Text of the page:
NCHRP 18-17 Entrained Air-Void Systems for Durable Highway Concrete

Project Details









National Cooperative Highway Research Program (NCHRP)

Principal Investigator
Peter Taylor

Director, CP Tech Center

About the research

This report summarizes the research conducted on characteristics of the air-void system for securing long term freeze-thaw (F-T) durability of highway concrete. The work focused on three main areas:

  • Investigate the hardened air-void system of in situ concrete in pavements that exhibited distress that seemed to be related to air void deficiencies
  • Study the air-void systems of a wide range of concrete mixtures that could represent the mixtures employed for rigid pavement construction
  • Investigate the accelerated test method for frost durability of laboratory mixtures based on a variety of test methods/variants

One observation is that finding a distressed concrete section where lack of a proper hardened air-void system was the sole factor for distress was a challenge. In most cases, air related problems were only one of the many contributors to the observed distress. Frost damage, in most cases, was manifested in joint damage and D-cracking, while the concrete exhibited acceptable performance at mid-panel.

Most of the tested cores, which were selected to represent different geographic locations, exhibited acceptable performance with a hardened air-void system with minimum air content of 4.2%, maximum spacing factor of 0.011 in., and minimum specific surface of 475 in.-1.

Correlations were established between the parameters of the air-void system of the laboratory mixtures in fresh and hardened states. These correlations were further compared to the field observations and formed the basis for proposing criteria for minimum air requirements in concrete pavements. Results indicated that a minimum fresh air content of 5% and a super air meter (SAM) number of 0.30 can be adequate for acceptable frost durability.

Producing high clustering rates proved to be a challenge in the laboratory, even though retempering and mixing in high temperatures were considered in the test matrix. This can be regarded as a positive sign, indicating improved chemistry of the chemical admixtures that can yield more robust air-void systems.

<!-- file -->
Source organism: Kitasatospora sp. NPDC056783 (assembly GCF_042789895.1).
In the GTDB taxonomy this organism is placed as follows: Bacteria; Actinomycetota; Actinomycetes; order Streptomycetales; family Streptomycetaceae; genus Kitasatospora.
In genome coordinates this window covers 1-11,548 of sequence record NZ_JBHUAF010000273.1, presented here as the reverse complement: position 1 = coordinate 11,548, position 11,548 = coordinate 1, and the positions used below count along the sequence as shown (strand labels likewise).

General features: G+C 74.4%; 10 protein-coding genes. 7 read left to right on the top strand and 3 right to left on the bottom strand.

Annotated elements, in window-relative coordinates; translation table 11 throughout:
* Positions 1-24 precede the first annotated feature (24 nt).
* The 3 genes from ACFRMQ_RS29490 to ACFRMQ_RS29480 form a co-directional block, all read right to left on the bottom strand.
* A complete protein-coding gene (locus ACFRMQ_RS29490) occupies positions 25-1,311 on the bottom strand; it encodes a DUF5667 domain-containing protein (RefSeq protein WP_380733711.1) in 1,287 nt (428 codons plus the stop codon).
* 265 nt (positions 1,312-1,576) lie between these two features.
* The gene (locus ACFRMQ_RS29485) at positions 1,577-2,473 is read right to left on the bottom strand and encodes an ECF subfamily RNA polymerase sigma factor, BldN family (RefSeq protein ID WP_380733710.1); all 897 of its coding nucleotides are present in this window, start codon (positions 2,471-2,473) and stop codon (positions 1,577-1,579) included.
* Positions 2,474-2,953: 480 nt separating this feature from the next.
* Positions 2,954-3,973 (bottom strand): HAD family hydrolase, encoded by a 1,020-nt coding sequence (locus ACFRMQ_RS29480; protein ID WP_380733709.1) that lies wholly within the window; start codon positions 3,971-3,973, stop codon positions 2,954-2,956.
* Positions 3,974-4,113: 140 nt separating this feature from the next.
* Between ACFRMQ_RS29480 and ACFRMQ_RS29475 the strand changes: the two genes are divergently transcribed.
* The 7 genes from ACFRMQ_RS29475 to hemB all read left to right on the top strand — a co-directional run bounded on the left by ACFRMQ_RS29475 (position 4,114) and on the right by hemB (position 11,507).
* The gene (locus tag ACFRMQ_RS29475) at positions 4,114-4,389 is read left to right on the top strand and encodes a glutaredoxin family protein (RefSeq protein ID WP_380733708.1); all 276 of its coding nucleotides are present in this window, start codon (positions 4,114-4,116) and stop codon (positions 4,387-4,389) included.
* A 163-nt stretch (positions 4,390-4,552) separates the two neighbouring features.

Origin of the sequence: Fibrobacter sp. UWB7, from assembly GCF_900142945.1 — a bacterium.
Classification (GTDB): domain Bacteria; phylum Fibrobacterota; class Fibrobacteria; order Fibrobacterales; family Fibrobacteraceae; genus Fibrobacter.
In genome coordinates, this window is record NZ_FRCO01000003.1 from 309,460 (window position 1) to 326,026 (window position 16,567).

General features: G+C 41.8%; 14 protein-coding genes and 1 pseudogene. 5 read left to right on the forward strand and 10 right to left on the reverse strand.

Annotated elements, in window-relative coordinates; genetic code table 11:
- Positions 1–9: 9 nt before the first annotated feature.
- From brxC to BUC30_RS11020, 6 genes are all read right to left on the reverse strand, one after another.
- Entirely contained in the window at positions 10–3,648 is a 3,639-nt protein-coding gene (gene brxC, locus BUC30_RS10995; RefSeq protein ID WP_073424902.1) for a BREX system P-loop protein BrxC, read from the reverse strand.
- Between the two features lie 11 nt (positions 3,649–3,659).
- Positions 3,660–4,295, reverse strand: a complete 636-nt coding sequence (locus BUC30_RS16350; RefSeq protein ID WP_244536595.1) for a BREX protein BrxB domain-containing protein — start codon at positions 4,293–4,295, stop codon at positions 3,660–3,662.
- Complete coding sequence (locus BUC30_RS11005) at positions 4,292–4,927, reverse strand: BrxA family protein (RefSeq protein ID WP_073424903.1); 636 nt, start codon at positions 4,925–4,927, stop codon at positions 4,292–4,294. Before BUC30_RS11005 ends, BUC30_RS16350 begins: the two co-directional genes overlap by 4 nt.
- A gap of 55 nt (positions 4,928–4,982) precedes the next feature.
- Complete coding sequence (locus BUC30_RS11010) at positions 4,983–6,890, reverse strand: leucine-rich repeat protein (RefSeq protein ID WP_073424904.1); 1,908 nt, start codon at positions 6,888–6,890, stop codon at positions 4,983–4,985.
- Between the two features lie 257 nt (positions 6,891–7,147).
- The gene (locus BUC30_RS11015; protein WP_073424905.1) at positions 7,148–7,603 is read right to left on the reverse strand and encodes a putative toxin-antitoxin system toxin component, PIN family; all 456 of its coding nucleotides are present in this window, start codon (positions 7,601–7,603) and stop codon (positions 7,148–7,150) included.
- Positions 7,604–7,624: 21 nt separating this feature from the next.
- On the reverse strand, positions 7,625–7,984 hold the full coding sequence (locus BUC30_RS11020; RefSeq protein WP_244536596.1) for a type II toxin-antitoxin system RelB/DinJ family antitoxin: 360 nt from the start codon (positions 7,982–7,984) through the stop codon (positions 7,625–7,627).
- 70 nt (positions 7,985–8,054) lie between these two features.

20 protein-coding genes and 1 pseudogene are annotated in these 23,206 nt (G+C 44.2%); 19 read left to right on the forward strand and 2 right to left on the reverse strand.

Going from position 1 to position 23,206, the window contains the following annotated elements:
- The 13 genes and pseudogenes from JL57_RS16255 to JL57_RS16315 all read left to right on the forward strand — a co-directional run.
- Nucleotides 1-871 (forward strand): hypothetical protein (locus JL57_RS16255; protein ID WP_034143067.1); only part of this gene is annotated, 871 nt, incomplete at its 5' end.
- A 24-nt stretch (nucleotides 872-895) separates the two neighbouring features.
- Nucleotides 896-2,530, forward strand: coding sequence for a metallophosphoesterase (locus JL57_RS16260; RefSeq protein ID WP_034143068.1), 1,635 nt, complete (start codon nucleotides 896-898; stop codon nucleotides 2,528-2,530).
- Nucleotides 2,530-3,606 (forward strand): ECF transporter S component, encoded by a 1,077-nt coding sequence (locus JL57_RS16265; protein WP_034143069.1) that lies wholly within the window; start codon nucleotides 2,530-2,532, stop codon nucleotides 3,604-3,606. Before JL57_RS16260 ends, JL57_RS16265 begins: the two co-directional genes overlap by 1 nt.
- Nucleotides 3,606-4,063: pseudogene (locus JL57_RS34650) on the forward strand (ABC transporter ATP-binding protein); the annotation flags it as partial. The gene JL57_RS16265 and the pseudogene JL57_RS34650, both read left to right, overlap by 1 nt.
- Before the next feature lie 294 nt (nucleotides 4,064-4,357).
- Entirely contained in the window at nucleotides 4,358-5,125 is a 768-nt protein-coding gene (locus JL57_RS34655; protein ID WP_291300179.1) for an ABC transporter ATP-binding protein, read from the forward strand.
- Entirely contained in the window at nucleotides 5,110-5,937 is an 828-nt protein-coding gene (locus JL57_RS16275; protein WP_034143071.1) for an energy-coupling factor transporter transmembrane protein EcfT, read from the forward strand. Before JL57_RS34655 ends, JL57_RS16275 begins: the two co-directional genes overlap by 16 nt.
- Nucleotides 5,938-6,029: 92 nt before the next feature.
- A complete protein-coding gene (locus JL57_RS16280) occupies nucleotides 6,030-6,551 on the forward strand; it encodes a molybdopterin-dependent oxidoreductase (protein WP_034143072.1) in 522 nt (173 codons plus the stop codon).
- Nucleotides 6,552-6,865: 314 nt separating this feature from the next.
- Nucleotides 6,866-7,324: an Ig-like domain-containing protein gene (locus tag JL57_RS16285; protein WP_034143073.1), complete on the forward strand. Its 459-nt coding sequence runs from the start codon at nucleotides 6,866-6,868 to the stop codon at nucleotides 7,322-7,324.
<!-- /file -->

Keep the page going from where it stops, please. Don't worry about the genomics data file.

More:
The standard AASTHO T 161 Procedure “A” freeze-thaw tank was successfully modified to computer control to perform the conventional F-T cycling, and also the modified test. Major changes included in the modified test included a drying period prior to testing, introduction of freezing fluid to one-dimensional capillary suction, a 12-hr F-T cycle to better simulate field conditions, and the ability to evaluate performance across a range of deicer or anti-icer chemicals.

The range of test variants were evaluated across concrete mixtures with differing air-system qualities. The initially proposed 56-cycle testing duration was insufficient to observe F-T deterioration in all but the worst performing samples. Consequently, samples were tested to 140 cycles, which provided sufficient exposure to observe deterioration. Air void parameters correlated with F-T performance for six of the seven mixtures evaluated using both the AASHTO T 161 Procedure “A” (300 cycles) and CDF-A:FT1 test (140 cycles). The CDF-A:FT1 test provided differentiation for the best performing samples, where AASHTO T 161 did not. The combination of computer control, more realistic exposure conditions, F-T cycle duration, and flexibility to include deicers does suggest it would be appropriate to consider adopting the new standard.

Recommendations for future research

Based on the observations made through different steps of this research, the following knowledge gaps were identified that are recommended for future research:

  • It was observed in this study that the majority of distress in pavements was related to joints and aggregates. Whether or not the interaction with the air-void system can affect the rate of deterioration remains a question. Further investigation in this area can add significant value to the current knowledge. Accelerated testing of joint performance with and without deicing salts can also elucidate the role of the air-void system in long-term durability.
  • The flatbed scanner measurements present agreement with the modified ASTM C457 measurements with the fixed-focus optical microscope for chords longer than 30 microns. Deviations increase when data from all chords are considered in comparisons. This could be further investigated in the future using a variety of air-entraining admixtures that yield a wide range of air voids in concrete.
  • The SAM number measurements appear to be sensitive to the chemistry of the cementitious system. The extent and mechanisms behind such variations need to be further investigated.